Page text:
Why the iPad isn’t a desktop PC killer (yet)

A question to ponder: with the introduction of the iPad, is there a need to own a PC? In other words, does the iPad mean death for the traditional PC for most consumers? After all, it has that slick touch screen and doesn’t require keyboard, mouse, and most other bulky peripheral components that traditional PCs do. Plus, with that slim form factor, you can take it nearly anywhere. And thanks to dual WIFI and cell network compatibility, it can be connected to the internet almost continuously. What more could a user want?

But is it enough to completely replace a PC? Well, in my evaluation, yes…but no. Here’s why…

It’s not the touch screen and slim form factor that make it a suitable replacement. It’s that the device makes common computing tasks as simple as they should have been all along. The desktop PC became the multi-purpose digital device of the last two decades, and that eventually included the ability to use the internet, starting with temporary connections (dial-up) and evolving to high-bandwidth persistent connectivity at home. But with cell data networks providing a persistent connection virtually everywhere, the strength of the desktop PC now wanes. The iPad concept means you no longer need a traditional PC to do some of the most common things an ordinary user wants in the computing space.

Enter, casual computing. Yes, it’s probably the way the early innovators intended the personal computer to be. And it’s no surprise that Apple is leading here. They brought the populace personal computing made “easier” in the form of the Macintosh graphical user interface. Now they’re taking us toward the next evolution of computing. But rather than the focus being desktop publishing and productivity, it’s making the strengths of modern PCs fit into everyday life just a little bit easier.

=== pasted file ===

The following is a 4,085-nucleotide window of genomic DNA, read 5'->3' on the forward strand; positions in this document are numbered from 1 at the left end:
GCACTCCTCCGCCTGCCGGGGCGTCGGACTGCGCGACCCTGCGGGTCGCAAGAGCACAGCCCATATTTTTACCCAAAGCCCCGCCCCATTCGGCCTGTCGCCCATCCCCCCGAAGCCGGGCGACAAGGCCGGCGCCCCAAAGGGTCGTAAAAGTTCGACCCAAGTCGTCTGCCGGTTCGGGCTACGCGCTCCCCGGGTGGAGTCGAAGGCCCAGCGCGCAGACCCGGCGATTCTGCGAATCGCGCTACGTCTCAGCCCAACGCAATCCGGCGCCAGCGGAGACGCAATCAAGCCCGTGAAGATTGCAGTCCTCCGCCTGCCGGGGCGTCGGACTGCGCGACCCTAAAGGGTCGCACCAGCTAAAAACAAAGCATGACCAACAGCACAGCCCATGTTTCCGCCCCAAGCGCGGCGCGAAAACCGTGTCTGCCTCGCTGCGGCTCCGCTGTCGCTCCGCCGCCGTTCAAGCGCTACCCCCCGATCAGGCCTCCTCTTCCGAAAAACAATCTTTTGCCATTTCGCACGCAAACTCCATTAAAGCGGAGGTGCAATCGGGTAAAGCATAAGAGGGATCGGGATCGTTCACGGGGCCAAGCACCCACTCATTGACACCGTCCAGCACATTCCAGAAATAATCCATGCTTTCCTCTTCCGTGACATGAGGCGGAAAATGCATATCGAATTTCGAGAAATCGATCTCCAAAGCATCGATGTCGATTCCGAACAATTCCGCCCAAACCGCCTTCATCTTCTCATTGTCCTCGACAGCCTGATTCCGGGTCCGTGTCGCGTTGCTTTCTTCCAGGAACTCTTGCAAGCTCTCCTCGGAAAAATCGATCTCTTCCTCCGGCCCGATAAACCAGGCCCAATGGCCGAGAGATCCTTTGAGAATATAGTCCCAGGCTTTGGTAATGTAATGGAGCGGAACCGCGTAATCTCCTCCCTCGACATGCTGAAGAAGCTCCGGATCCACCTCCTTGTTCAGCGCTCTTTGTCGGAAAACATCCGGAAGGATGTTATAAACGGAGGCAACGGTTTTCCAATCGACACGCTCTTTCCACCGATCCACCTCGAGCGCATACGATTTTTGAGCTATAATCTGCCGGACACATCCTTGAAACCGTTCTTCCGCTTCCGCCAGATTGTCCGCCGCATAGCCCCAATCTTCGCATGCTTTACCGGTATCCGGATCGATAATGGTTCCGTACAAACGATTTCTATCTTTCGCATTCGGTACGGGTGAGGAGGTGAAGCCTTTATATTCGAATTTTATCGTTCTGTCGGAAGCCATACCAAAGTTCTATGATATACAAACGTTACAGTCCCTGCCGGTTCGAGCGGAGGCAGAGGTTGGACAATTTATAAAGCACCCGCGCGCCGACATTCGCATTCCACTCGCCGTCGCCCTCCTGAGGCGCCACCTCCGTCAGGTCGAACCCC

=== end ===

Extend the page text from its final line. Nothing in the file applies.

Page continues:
But is casual computing on the iPad good enough to replace a desktop PC? I think not… yet. First, there’s the screen size of the iPad, modest, but limited — intended for casual tasks more than large-scale productivity. Second, there’s the dependence on network services (or at least regular network connectivity). Desktop PCs can stand alone (though few do these days) and be left alone. But the real issue is the “personal” part. The iPad is not really “your” device as much as a desktop PC can be, as the Wired article, The iPad Falls Short as a Creation Tool Without Coding Apps, mentioned back in March. In short, while Apple excels at providing a robust, stable experience so long as you stay in their box, they don’t much cater to those who want to go outside the box, and isn’t that what the personal computer was for?

So for now, the iPad looks like a great option of what casual computing should be, but traditional PCs are out there in tremendous numbers, also able to serve that purpose and then some. Desktops aren’t going to dry up overnight, and I’ve read countless stories of those whose parents still have 5 to 10 year old machines that appear to still serve their purposes just fine. (That, by the way, is one of the reasons why I continue to see copies of The Ultimate PC Primer being purchased. ) However, even desktop PC operating systems and software are beginning to take cues from the iPhone and iPad. It’s anybody’s guess how soon we see what the next generation of personal computing truly looks like.

So for now, if you need to assist someone trying to select their next primary personal computing device from all the options, here are a few questions to ask if iPad is under consideration:

  • Is limited screen size a problem for them?
  • Can they afford the on-going cost of cell network connectivity (data package)?
  • Do they need that much portability?
  • Do they need flexibility beyond what Apple’s model allows, either due to specific hardware or software needs?

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